In reality, run length encoding on bits is not practical since modern processors operate on words not bits. Instead of counting runs of bits, several algorithms count runs of bytes (BBC – Byte-aligned Bitmap Compression) or words (WAH – Word Aligned Hybrid, EWAH – Enhanced Word Aligned Hybrid). These algorithms are faster at the expense of reduced compression. In these schemes compression is improved when there are long runs of clean words (where all the bits in the word are the same), and the compression ratio is degraded when there are many dirty words, which cannot be compressed at all. The number of clean words and hence the compression ratio for a bitmap index depends on the order of the record index attribute. However, an optimal sort order with respect to an index on one attribute will generally be sub-optimal for an index on another.

In order to maintain the attractive boolean query processing capabilities, the OR, AND, XOR, NAND, NOR and NOT operations each need to redefined to operate on the compressed form of the bitmap, and in the case of algorithms like EWAH these adapted operations are more efficient, CPU and cache-friendly, than on naive uncompressed bitmaps.

Previously I was ambivalent between the use of BitSet and int[] to encode the sets of record indices (Set was not proposed because of the inherent cost of wrapped integers). This is because neither of these types is really appropriate for the task in all cases. If we use an uncompressed BitSet we end up with high memory usage for a large data set, even if most of the bits are unset, which is often compressible at the word level. With very sparse data, when most of the bits would be zero, it would take less space to store the record indices in an int[] instead. By choosing dynamically whether to use integers, uncompressed bits, or compressed words is actually roughly how the RoaringBitmap library optimises performance. More about that here.

Reducing the Number of Bitmaps

Query evaluation performance degrades with the number of bitmaps that need to be accessed. Choosing the right encoding for query patterns and reducing the size of each bitmap are both key for performance and practicality, but it can help save storage space to have fewer bitmaps per attribute. So far each value has been encoded as a single bitmap, and each bitmap has been associated with only one value. The total number of bitmaps can be reduced by applying a factorisation on values with a bitmap per factor, so each bitmap will be associated with several values and each value will be associated with several bitmaps. To this end, mapping values into integers by some means would allow integer arithmetic to be used for index construction. A simple mechanism to map a set of objects to integers would be a dictionary, a more complicated but better mechanism might be a perfect hash function like CHM (an order preserving transformation!) or BZW (which trades order preservation for better compression).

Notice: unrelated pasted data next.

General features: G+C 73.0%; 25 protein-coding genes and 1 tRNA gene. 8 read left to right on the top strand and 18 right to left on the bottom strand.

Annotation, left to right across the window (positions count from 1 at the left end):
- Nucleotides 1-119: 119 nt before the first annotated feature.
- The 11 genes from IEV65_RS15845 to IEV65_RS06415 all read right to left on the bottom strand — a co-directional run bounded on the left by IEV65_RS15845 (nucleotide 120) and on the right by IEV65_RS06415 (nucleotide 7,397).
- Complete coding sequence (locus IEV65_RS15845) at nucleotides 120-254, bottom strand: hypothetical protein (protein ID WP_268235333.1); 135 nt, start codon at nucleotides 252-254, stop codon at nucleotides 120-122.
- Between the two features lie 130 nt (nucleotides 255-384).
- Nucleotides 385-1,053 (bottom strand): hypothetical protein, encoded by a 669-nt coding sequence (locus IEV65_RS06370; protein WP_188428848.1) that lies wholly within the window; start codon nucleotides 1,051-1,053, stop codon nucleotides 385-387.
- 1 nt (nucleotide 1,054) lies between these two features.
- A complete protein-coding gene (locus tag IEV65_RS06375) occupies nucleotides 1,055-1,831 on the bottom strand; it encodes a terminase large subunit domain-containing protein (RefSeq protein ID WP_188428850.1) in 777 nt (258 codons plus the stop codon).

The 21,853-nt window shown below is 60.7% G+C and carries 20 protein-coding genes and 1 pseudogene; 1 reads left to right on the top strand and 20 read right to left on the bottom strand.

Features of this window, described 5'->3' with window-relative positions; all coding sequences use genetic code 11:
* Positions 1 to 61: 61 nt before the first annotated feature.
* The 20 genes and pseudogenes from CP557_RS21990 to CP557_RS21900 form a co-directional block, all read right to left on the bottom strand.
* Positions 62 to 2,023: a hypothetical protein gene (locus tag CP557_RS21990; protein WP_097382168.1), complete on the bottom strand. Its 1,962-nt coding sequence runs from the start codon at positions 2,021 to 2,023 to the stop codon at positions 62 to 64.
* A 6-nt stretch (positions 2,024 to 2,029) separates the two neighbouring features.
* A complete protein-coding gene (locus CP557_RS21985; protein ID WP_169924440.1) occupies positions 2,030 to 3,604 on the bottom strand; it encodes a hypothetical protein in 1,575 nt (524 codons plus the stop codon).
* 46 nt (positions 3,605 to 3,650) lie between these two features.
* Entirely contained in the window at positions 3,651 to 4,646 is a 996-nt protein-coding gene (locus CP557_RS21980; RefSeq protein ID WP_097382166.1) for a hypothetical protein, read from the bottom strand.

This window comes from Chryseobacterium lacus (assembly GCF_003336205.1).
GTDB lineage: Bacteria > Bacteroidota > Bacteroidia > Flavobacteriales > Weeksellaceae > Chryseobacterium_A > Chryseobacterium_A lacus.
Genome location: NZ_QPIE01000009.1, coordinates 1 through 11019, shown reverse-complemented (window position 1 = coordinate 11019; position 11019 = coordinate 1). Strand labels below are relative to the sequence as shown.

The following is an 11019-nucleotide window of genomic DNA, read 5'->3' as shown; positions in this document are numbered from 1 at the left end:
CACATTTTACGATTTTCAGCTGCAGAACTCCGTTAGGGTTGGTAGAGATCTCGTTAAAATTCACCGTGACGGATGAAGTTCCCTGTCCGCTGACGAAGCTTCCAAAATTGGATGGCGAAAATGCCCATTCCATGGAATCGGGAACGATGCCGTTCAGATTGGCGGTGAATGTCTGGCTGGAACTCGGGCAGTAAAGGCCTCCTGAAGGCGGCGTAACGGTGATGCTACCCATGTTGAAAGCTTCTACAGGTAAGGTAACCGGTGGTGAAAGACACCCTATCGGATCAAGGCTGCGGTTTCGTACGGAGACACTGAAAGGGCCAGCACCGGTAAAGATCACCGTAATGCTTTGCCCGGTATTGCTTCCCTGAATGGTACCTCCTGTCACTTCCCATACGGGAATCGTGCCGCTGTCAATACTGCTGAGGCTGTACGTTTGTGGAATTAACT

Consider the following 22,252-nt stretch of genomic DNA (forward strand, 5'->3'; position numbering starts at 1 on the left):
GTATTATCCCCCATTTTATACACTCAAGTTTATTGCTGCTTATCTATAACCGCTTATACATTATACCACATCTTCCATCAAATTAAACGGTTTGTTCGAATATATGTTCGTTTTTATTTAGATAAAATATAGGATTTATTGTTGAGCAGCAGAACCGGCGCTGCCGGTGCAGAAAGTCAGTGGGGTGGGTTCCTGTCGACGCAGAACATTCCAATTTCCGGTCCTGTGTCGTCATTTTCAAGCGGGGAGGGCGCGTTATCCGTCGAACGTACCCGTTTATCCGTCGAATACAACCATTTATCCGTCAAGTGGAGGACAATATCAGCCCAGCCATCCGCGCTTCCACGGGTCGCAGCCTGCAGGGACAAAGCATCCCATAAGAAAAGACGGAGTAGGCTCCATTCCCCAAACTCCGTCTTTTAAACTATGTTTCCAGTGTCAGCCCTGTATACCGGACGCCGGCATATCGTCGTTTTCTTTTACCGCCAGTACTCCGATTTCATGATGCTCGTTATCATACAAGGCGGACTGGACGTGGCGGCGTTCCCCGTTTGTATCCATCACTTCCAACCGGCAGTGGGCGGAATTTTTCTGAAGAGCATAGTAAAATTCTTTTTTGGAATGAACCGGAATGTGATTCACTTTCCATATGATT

Bit Slicing

Supposing a mapping between a set of values and the natural numbers has been chosen and implemented, we can define a basis to factorise each value. The number 571, for example, can be written down as either 5*10^2 + 7*10^1 + 1*10^0 in base-10 or 1*8^3 + 0*8^2 + 7*8^1 + 3*8^0 in base-8. Base-10 uses more coefficients, whereas base-8 uses more digits. Bit slice indexing is analogous to arithmetic expansion of integers, mapping coefficients to sets, or slices, of bitmaps; digits to bitmaps.

Mapping a set of objects S into base n, where \log_n(|S|) \approx \mathcal{O}(m), we can use mn bitmaps to construct the index. The bases do not need to be identical (to work with date buckets we could choose to have four quarters, three months, and 31 days for example) but if they are the bases are said to be uniform. An example of a base 3 uniform index on currencies is below:

Records
Record Index Currency
0 USD
1 GBP
2 GBP
3 EUR
4 CHF
Currency Encoding
Currency Code Base 3 Expansion
USD 0 0*3 + 0
GBP 1 0*3 + 1
EUR 2 0*3 + 2
CHF 3 1*3 + 0
Single Component Currency Index
Currency Bitmap
USD 0x1
GBP 0x110
EUR 0x1000
CHF 0x10000
Bit Sliced Currency Index
Power of 3 Remainder Bitmap
1 0 0x1111
1 1 0x10000
1 2 0x0
0 0 0x10001
0 1 0x110
0 2 0x1000

Here we have actually used six bitmaps instead of four, but the factorisation comes into its own when more currencies are added. With a 2-component base-3 index, we can use six bitmaps to encode up to nine values.

To evaluate a query, map the value into its integer representation, factorise the number with respect to the bases of the index, and then intersect at most m bitmaps together. This is slower than a single bitmap access, but has some useful properties if data is hierarchically bucketed as well as trading query performance for storage space. To evaluate queries at the top level of bucketing, only one bitmap access is required; at the second level, two bitmap accesses are required and so on. So there is a trade off between degraded performance with granular values with increased performance for roll-ups.

Links

Here are some links on the topic that I found interesting

Roaring Bitmap
Bitmap Index Design and Evaluation
Sorting improves word-aligned bitmap indexes
Consistently faster and smaller compressed bitmaps with Roaring